20 June 2001 Far-field implications of laser transmission through a compressible shear field
Author Affiliations +
Proceedings Volume 4272, Free-Space Laser Communication Technologies XIII; (2001) https://doi.org/10.1117/12.430786
Event: Photonics West 2001 - LASE, 2001, San Jose, CA, United States
Progress has recently been made in both the collection and modeling of fluid-optic disturbances imparted by compressible, shear flows. This field of research, termed Aero-Optics, has been motivated primarily by the development of directed-energy weapons; however, it is equally applicable to a general class of applications involving laser transmission and reception from aircraft. Examples of these-type applications include free-space, laser transmission from ground to air, from air to air and from air to space. In the present paper, we examine the effect of laser transmission through high-Mach-number, subsonic, compressible free shear layers on the ability to focus the beam on distant targets. Time-resolved time series of distorted wavefronts due to propagation through a Mach-0.8 free shear layer collected at the Aero-Optics facility at Arnold Engineering and Development Center, are used as the input to a Fourier-Optics routine that computes time series of far-field irradiance patterns. These patterns are then used to compute the time-averaged Strehl ratio directly, and these are compared to time-averaged Strehl ratios computed using the wavefront's rms Optical Path Differences and the large-aperture approximation. Conclusions are drawn about the appropriateness of using the large-aperture approximation for Aero-Optic-type wavefront aberrations.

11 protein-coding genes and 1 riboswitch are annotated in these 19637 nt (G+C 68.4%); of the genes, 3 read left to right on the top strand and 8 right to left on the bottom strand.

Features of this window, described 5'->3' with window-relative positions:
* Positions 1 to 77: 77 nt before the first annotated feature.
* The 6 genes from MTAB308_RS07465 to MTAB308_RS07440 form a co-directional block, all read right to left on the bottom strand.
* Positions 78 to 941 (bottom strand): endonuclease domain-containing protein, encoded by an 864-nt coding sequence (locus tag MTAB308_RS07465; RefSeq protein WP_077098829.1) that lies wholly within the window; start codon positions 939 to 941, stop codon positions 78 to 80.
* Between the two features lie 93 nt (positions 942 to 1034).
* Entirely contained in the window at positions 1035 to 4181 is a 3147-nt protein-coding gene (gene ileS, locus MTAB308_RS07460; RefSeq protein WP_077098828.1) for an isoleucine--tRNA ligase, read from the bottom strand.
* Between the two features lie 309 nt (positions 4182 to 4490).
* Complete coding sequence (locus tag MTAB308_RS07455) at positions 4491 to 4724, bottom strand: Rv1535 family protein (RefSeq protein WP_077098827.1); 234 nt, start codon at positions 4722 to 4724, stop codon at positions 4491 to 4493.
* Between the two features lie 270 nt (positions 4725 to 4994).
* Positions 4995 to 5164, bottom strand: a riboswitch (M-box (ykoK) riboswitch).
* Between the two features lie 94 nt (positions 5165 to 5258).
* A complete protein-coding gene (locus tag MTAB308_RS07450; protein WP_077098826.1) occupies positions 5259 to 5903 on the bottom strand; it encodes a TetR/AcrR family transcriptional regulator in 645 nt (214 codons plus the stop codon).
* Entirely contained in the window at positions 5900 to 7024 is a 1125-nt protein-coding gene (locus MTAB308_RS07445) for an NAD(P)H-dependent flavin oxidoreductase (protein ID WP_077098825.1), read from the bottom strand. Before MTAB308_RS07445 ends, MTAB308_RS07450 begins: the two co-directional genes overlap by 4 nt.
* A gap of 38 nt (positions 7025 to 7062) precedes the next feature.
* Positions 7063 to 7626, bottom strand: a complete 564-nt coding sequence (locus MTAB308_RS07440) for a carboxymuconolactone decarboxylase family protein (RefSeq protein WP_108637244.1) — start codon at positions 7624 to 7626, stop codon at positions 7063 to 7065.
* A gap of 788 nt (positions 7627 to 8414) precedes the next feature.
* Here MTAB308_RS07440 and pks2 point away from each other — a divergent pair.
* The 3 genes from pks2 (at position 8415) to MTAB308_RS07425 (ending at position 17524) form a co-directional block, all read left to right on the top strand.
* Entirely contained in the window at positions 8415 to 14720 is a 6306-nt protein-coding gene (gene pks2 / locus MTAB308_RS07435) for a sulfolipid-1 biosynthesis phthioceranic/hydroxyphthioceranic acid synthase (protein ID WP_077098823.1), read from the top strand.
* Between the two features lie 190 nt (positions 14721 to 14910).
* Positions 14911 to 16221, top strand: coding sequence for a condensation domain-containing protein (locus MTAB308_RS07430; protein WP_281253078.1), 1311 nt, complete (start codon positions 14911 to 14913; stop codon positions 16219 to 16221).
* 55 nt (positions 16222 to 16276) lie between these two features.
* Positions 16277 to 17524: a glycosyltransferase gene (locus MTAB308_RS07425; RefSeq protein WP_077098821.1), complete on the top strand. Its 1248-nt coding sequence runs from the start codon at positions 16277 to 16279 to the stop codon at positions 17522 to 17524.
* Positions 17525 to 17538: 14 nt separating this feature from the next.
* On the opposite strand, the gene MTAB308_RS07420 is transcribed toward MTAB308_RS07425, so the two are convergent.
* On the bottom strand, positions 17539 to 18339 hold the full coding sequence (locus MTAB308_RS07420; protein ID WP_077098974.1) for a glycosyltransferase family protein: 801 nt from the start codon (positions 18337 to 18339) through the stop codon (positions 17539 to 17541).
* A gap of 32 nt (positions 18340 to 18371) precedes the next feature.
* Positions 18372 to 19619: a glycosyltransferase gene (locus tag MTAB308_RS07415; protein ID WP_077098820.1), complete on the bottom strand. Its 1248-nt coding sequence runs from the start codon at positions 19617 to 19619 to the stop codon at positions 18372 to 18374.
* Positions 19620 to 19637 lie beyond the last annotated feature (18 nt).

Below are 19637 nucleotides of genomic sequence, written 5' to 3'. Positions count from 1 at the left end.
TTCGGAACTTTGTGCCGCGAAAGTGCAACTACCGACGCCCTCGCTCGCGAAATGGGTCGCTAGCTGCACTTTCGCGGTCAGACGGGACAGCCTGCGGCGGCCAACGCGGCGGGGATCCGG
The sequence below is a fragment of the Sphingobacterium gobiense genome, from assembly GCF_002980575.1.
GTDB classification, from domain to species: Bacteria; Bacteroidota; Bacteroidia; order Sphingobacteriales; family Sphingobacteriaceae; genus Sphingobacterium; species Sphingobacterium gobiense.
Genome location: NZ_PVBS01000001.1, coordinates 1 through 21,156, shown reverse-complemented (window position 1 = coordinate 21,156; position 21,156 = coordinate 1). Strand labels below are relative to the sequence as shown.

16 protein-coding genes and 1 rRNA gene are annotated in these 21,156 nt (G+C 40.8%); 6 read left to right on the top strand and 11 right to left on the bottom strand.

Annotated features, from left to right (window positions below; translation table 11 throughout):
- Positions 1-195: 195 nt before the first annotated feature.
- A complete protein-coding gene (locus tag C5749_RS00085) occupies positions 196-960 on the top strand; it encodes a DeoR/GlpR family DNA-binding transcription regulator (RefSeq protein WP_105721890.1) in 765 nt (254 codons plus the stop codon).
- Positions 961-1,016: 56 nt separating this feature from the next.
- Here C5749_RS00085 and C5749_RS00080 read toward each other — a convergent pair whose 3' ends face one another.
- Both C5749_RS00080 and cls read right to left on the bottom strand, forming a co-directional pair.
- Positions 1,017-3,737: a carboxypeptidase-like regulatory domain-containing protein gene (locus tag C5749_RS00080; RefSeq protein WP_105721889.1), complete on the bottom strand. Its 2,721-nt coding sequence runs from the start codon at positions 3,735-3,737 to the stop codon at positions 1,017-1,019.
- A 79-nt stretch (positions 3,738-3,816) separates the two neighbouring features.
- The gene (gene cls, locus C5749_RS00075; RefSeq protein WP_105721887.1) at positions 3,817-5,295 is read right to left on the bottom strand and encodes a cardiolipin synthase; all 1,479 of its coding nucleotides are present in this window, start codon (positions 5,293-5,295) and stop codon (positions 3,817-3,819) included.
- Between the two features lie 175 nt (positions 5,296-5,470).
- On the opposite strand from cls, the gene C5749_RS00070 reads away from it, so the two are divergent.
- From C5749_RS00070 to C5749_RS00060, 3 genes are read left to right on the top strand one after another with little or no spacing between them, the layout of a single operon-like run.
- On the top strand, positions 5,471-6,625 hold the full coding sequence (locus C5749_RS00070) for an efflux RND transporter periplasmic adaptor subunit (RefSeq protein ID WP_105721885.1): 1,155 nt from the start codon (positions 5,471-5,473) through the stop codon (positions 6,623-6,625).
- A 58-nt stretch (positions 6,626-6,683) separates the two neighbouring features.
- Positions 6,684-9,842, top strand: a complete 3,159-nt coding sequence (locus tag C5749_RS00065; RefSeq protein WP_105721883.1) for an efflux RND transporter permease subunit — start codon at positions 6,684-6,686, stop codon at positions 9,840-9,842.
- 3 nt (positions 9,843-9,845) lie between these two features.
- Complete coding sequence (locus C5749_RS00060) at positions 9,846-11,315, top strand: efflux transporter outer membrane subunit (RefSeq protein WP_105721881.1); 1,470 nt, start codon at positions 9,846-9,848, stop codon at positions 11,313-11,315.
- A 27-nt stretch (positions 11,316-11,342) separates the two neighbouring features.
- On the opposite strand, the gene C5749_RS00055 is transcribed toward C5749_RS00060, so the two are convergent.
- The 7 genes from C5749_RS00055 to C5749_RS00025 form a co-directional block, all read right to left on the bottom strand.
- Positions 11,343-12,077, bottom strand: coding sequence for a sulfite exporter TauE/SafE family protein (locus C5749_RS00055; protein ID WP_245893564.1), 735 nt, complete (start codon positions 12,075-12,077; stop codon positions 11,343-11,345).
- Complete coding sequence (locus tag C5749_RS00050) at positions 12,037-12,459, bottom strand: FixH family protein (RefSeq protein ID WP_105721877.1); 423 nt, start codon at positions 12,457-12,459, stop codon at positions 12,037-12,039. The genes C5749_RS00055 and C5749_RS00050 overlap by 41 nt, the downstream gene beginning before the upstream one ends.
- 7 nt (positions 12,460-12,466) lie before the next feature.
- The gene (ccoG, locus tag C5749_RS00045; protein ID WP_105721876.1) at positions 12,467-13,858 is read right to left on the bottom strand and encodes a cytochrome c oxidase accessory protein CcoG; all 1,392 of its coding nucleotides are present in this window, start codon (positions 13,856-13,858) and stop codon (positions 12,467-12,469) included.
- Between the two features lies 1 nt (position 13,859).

© (2001) COPYRIGHT Society of Photo-Optical Instrumentation Engineers (SPIE). Downloading of the abstract is permitted for personal use only.
James M. Cicchiello, James M. Cicchiello, Edward J. Fitzgerald, Edward J. Fitzgerald, Eric J. Jumper, Eric J. Jumper, } "Far-field implications of laser transmission through a compressible shear field", Proc. SPIE 4272, Free-Space Laser Communication Technologies XIII, (20 June 2001); doi: 10.1117/12.430786; https://doi.org/10.1117/12.430786

Back to Top